Black Market Example – iPhone 6 in China

iPhone 6 | Black Market Example graph

Do you know that a black market example would be the new launches of iPhone 6s in China

As Apple is still waiting necessary approval from China before the official launch of iPhone 6 in China, many PRCs have already begun smuggling iPhone 6s launched in Hong Kong / United States back to China, “flipping” the new iPhones immediately upon purchase at double or triple the retail price?

Essentially, the black market in China is not caused by a “Price Ceiling” but has a similar effect to it. If iPhone 6 is left to free market, the price and quantity transacted will be at P0 and Q0, with the respective consumer surplus and producer surplus at (A + F + B) and (C + D + E).

However due to regulation in China, the new Supply curve of iPhone is marked in red. Some smugglers (especially those that are not so smart) are willing to supply up to Qss at Pnormal, which causes a shortage as at Pnormal, Qdd > Qss. However beyond Qss, the Supply curve is perfectly inelastic as there is a limit how much smugglers can bring into China.

At such, with the new intersection of red Supply curve and the original demand curve of iPhones, the smugglers are able to extract the maximum willingness to pay from the consumers at PBM.

The smugglers benefited in the form of higher producer surplus. Although they are not able to sell more like in a free market at Q0 (C as dead weight loss), they are able to charge a higher price to the consumers.

The clear losers are definitely the consumers. Under the black market of iPhone 6s, they have lost their welfare F to the smugglers and B to the society as dead weight loss.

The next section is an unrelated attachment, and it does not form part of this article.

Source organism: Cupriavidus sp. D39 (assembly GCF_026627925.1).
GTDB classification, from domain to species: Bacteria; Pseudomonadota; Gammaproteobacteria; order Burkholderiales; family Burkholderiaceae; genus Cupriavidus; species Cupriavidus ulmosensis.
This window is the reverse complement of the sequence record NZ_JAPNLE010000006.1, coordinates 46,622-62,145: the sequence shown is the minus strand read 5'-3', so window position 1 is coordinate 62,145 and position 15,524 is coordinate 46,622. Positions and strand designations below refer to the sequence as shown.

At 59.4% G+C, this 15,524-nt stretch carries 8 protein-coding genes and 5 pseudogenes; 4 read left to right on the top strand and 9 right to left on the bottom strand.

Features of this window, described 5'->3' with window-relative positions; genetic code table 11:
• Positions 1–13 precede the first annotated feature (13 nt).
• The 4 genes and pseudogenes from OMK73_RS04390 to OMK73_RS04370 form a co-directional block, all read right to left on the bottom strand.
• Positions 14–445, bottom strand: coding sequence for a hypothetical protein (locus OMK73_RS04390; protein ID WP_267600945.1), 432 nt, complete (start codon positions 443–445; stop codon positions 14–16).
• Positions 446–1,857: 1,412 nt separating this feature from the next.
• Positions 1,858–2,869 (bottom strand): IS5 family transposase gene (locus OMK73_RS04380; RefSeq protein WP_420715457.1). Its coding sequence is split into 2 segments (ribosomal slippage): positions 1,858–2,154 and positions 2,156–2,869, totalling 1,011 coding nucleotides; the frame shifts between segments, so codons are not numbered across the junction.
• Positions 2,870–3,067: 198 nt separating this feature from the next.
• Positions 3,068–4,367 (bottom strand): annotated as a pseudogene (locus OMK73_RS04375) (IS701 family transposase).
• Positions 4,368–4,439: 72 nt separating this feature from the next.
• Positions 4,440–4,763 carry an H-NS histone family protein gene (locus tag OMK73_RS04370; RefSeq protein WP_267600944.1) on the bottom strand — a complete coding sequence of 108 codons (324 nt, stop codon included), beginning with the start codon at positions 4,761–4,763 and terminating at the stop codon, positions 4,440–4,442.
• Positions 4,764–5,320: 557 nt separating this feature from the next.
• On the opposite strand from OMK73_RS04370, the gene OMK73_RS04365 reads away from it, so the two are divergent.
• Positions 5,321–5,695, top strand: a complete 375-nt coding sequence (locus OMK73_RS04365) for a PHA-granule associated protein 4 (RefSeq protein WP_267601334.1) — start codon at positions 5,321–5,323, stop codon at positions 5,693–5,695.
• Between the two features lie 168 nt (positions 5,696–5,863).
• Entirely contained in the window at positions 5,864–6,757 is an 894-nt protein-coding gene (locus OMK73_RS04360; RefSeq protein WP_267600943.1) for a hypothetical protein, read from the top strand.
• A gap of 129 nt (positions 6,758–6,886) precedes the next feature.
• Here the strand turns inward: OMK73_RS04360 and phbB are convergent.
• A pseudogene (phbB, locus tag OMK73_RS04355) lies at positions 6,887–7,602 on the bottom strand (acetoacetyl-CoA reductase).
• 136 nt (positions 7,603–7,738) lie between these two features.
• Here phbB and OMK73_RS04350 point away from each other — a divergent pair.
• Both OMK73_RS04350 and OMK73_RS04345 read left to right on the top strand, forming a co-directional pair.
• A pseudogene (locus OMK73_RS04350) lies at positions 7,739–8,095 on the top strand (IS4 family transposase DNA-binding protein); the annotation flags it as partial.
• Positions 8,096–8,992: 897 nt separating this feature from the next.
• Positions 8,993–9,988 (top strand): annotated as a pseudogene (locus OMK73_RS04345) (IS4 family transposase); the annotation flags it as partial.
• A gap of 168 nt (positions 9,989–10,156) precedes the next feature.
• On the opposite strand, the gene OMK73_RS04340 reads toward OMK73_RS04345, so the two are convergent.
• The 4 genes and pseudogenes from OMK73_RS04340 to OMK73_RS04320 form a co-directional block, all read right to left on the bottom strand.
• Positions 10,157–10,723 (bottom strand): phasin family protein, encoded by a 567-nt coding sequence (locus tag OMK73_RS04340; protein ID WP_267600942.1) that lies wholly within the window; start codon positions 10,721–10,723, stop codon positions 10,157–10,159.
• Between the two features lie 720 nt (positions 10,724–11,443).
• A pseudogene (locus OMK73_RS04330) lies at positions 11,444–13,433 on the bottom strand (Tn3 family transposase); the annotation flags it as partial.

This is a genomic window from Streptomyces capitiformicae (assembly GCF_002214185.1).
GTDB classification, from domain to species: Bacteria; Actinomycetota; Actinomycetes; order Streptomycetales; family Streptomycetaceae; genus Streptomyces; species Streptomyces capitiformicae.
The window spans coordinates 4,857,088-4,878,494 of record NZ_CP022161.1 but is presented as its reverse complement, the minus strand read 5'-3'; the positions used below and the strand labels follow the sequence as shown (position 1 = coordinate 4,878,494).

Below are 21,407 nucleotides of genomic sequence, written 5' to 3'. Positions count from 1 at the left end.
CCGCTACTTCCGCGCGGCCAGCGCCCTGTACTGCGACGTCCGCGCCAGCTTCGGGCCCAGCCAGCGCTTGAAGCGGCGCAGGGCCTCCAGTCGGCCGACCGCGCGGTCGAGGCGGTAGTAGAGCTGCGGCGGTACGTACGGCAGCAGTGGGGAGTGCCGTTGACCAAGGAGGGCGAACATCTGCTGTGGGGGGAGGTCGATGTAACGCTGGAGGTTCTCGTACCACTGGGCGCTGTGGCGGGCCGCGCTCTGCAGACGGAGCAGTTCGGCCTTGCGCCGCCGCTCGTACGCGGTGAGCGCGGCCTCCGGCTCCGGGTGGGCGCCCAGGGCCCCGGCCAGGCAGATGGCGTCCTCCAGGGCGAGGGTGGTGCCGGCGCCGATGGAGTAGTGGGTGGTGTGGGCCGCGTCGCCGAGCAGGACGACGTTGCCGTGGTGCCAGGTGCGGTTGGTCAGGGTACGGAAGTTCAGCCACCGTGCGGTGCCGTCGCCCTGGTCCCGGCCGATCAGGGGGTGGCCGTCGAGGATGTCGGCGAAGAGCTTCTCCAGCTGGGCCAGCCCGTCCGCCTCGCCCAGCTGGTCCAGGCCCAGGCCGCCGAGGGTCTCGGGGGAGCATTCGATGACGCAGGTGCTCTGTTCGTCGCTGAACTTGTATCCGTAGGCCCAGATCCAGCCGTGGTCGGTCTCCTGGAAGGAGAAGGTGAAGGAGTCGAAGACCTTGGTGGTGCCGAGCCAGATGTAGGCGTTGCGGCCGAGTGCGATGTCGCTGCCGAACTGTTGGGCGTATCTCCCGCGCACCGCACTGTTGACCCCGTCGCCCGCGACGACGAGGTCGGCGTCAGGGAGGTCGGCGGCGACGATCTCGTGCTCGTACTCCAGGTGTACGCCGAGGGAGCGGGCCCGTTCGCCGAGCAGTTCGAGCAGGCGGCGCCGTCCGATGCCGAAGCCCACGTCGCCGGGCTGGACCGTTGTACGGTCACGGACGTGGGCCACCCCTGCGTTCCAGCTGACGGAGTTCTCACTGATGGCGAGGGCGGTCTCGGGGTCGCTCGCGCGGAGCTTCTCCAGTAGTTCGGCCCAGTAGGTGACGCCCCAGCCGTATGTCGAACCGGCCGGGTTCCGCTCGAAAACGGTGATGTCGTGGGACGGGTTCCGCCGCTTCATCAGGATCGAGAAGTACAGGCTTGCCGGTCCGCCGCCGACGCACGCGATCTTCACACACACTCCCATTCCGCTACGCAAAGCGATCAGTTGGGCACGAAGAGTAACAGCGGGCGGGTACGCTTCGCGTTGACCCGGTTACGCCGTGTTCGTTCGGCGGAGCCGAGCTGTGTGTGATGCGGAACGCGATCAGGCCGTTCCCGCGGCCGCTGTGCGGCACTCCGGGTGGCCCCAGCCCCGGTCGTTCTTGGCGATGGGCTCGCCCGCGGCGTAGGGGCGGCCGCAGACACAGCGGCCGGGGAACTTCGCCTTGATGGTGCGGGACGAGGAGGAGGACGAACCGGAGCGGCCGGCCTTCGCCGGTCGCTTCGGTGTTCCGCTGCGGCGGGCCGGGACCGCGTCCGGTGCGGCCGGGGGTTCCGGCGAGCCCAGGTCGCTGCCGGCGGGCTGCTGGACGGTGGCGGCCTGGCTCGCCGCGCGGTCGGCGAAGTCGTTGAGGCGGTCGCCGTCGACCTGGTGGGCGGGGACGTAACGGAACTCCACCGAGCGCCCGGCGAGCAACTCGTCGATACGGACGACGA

The Hong Kong Police have been tightening the custom regulations to deter the smuggling of iPhones into China. “Under Hong Kong regulations, it’s illegal to export cargo that has not been properly declared. The maximum penalty is a $2 million fine, and seven years in prison.”

Further reports have also mentioned due to the huge influx of smuggled iPhone 6s into China, “ the gray market for the iPhones has already dried up. The New York Times also estimates that tens of thousands devices were smuggled in from the United States, Australia, Hong Kong, and Singapore. This means that the black market in China is saturated with Apple’s new smartphones.”

“Because of this, one black market seller actually had to cut the street price of the phone from between $1,960 and $2,450 to between $1,060 and $1,436. The phones actually netted wholesalers $163 per phone, but now since the phones are available, the demand is lower. This may mean that those in the black market will lose money on their iPhone 6 stock.”

So does it necessary pays off to be a smuggler?